The Vanderbilt HTS Facility provides a variety of services to the research community. Consultations are available for assay design, optimization, development, and validation, as well as integrating automated HTS and data analysis.
The compound collection can be accessed independently of screening, and HTS compatible supplies for testing and validation are available. Training services are also provided to allow for walk-up use of state-of-the-art instruments. To contact HTS staff to discuss specific needs, please complete the Intake Form. Staff will evaluate requests and provide information describing the suggested resources required.
Train independent users Screen compounds Compound distribution
ASSAY DESIGN AND VALIDATION
Through the advanced, HTS-compatible instruments, the HTS facility supports a wide variety of detection modalities for assay measurements including: absorbance, fluorescence, time-resolved fluorescence, fluorescence polarization, fluorescence resonance energy transfer (FRET), time-resolved FRET, luminescence, bioluminescence resonance energy transfer (BRET) and scintillation proximity assays (SPA). Cell-based and cell-free assays in experimental systems that have been used in prior models have included but are not limited to; recombinant proteins, membrane fractions, cellular isolates, cell lysates, cell lines, and whole model organisms (e.g., zebrafish, C. elegans, and yeast).
The HTS facility is proficient at helping research investigators develop HTS-compatible assays, obtain preliminary data for grants and funding opportunities, and to screen for the identification and investigation of new compounds for basic research and pharmacological discovery. Discoveries include novel modulators of G-protein coupled receptors, ion channels, transporters, proteases, oxido-reductases, cellular adhesion proteins, lipases, growth factor receptors, proto-oncogenes, protein-protein interactions, DNA-protein interactions, and other molecular targets and pathways that are important in numerous diseases such as neurodegenerative diseases, cardiovascular diseases, malaria, bacterial and viral diseases/illnesses, diabetes, cancer, and HIV.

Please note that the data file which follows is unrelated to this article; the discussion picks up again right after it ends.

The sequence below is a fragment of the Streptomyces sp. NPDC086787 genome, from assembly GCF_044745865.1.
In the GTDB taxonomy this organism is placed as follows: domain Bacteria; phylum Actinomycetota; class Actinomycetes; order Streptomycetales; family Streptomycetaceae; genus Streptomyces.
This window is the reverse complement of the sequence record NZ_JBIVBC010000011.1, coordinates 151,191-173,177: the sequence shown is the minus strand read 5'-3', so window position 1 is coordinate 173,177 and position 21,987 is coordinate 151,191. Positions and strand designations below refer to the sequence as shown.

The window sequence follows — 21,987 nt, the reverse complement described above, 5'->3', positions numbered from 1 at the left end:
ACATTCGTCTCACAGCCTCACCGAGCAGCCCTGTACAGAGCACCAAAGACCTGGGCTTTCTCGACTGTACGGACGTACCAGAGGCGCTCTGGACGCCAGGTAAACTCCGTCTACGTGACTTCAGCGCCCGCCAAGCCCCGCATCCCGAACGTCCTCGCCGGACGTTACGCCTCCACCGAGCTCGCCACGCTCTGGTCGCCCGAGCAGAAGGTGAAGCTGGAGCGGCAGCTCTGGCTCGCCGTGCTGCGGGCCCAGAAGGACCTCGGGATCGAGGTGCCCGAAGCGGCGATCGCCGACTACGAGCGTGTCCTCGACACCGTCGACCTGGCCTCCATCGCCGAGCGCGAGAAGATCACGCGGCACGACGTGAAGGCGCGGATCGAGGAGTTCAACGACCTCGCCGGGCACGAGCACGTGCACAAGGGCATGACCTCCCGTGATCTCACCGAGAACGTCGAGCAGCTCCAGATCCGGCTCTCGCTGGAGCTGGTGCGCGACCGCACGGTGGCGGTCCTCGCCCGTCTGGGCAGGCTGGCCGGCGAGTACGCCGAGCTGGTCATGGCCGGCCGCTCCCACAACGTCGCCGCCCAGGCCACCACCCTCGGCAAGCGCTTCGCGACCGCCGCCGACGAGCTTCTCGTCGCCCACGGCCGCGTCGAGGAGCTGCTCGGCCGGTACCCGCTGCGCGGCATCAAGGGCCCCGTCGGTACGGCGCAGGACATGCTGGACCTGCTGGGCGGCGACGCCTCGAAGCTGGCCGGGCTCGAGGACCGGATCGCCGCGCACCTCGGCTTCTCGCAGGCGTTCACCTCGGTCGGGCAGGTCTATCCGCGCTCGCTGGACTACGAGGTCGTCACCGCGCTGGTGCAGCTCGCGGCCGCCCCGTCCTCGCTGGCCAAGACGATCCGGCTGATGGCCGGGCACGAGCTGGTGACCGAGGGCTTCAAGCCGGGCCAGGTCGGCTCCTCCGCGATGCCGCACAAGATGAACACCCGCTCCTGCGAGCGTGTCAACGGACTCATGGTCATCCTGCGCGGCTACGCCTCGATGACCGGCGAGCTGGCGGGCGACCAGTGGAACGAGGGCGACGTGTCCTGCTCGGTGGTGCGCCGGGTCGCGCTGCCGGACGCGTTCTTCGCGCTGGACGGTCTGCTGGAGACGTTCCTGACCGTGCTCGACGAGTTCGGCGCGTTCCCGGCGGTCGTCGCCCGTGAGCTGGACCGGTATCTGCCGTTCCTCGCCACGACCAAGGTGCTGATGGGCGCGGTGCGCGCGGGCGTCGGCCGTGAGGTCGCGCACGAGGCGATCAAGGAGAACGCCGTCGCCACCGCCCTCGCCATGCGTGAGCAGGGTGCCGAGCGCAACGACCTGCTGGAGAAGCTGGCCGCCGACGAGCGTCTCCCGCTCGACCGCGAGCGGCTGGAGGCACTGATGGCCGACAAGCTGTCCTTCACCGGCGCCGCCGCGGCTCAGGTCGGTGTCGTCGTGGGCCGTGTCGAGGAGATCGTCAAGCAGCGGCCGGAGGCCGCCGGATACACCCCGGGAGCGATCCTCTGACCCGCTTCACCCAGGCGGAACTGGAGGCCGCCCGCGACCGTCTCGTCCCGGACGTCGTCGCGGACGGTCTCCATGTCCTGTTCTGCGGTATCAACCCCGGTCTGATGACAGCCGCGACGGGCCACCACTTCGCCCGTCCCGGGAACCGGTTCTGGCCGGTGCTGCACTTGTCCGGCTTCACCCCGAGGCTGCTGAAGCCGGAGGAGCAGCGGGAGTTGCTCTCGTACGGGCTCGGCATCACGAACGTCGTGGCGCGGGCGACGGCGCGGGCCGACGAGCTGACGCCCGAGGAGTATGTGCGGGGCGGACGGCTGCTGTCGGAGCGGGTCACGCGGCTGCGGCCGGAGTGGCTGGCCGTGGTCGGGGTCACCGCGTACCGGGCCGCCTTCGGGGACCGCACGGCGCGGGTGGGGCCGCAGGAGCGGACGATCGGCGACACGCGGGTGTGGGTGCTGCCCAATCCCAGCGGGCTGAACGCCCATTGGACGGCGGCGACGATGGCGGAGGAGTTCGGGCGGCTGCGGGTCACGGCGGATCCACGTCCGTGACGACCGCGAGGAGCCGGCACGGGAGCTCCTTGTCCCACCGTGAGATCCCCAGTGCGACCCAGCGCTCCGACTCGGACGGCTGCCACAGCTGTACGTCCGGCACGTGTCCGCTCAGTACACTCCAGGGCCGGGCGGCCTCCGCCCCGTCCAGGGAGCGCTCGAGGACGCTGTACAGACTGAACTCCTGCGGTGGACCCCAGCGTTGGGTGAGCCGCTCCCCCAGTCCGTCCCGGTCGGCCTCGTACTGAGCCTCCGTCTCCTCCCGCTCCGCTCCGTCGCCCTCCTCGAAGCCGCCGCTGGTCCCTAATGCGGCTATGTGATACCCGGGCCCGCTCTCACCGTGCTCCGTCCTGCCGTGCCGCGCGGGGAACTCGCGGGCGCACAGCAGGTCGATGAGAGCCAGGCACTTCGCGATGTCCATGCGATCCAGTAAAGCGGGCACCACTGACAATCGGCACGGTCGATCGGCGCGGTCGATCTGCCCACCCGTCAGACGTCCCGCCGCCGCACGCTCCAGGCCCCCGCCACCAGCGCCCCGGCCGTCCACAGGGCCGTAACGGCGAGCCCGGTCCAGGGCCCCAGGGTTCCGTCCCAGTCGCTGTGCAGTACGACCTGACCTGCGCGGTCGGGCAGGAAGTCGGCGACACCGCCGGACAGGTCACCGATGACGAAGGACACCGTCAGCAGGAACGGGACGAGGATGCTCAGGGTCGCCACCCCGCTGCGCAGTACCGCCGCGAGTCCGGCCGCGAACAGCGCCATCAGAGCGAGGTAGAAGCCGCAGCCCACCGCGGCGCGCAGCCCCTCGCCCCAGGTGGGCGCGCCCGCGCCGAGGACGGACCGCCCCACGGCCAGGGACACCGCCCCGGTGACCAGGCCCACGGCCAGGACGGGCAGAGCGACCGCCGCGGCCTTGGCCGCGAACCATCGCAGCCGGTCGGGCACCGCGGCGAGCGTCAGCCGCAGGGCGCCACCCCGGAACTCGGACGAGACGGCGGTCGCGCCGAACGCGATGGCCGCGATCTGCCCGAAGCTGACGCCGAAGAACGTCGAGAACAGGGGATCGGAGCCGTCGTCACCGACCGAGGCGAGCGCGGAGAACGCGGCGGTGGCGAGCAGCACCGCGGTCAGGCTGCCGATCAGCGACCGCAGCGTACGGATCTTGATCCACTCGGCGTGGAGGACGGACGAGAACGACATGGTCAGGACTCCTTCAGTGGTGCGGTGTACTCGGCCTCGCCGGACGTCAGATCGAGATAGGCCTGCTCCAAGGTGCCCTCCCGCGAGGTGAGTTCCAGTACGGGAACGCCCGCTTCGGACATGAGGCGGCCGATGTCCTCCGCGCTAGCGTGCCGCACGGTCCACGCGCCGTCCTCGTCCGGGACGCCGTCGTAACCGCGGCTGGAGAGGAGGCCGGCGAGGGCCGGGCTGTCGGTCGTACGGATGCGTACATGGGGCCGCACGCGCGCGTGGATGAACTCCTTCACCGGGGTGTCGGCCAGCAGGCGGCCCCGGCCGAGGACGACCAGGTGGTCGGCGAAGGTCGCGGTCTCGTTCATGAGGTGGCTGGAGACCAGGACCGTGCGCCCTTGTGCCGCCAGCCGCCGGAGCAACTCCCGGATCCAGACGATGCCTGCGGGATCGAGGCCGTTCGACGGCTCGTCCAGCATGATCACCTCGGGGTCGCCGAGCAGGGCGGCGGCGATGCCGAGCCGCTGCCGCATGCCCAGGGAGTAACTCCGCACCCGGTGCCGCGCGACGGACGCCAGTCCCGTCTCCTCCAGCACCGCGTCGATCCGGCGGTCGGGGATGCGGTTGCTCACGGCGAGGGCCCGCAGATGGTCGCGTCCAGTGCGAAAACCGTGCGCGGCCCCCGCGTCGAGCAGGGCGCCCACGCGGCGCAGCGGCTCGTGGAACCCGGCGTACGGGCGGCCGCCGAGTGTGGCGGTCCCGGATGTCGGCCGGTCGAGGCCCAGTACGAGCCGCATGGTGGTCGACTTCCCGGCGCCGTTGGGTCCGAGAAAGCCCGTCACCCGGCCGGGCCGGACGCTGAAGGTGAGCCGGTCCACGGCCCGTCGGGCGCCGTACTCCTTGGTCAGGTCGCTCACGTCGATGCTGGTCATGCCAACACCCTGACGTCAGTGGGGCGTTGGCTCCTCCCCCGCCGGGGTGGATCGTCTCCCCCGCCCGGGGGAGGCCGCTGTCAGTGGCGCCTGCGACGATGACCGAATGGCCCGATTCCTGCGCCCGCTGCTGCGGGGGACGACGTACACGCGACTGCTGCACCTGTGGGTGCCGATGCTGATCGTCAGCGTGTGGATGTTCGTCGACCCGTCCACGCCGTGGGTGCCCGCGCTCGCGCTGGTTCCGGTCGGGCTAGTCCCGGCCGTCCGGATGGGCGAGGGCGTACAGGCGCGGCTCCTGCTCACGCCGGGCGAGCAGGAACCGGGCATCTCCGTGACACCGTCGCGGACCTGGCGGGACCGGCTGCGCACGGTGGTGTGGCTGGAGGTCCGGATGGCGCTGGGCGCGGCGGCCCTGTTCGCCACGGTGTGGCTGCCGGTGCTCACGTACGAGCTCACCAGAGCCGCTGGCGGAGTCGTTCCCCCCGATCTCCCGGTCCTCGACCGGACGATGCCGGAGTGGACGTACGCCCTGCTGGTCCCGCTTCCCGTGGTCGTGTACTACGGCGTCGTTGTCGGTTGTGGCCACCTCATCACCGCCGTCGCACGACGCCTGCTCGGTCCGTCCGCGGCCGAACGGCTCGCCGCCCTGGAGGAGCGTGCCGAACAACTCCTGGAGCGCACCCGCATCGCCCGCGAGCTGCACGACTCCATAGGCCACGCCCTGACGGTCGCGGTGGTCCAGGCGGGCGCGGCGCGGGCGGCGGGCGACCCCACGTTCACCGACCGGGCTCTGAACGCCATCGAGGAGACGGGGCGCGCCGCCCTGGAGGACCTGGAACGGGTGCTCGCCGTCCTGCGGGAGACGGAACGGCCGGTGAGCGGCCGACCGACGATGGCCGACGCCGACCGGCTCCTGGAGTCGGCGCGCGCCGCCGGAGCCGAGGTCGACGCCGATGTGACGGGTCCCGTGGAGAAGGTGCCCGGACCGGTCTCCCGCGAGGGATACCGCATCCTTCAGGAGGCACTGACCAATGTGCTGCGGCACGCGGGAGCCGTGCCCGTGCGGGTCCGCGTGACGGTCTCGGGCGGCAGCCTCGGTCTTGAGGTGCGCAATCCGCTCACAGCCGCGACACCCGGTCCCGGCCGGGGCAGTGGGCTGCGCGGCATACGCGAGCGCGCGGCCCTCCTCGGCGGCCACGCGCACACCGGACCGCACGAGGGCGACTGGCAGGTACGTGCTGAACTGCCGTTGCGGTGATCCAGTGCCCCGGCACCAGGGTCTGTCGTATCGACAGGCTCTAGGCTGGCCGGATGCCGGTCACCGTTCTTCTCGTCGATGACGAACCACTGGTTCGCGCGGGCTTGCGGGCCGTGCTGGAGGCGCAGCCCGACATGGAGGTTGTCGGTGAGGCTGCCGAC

- GPCR Modulators
- Ion Channel Modulators
- Cardiovascular Zebrafish Models
- Diabetes Targets
- Anti-Malarial Targets
- Foodborne Illness Targets
- Coagulation Inhibitors
- Transcriptional Modulators
- COX Inhibitors
- Choline Transporters
- Obesity and Cachexia Regulation Target
- Colon Cancer Targets
- Pancreatic Cancer Targets
- Lung Cancer Targets
- Breast Cancer Targets
A project begins with completion of an Intake Form. Once received, a HTS staff will schedule a consultation to discuss the adaptation and implementation of the assay to the HTS facility. Typically, assays are validated manually by individual laboratories and evaluated to determine the level of automation and instrumentation needed for HTS services. Once the assay is validated with positive and negative controls and the robustness of the assay (Z-factor/Z’) is determined the assay is ready to be automated. During validation of the automation, manual steps are replaced systematically with instruments to ensure accuracy and precision/fidelity of the assay as observed in the manual process. For example, manual pipetting into a 384-well plate can be replaced with use of a Thermo Multidrop, which dispenses liquid into an entire plate evenly and accurately in seconds. Another example is the Velocity11 Bravo liquid handler, this device can aspirate liquid from an entire plate, wash it, and add a solution to a plate very precisely in a matter of minutes. After determining the sequence of events and instrumentation for the assay, a robotic sequence called a schedule is created to integrate these assay procedures into an automated fashion.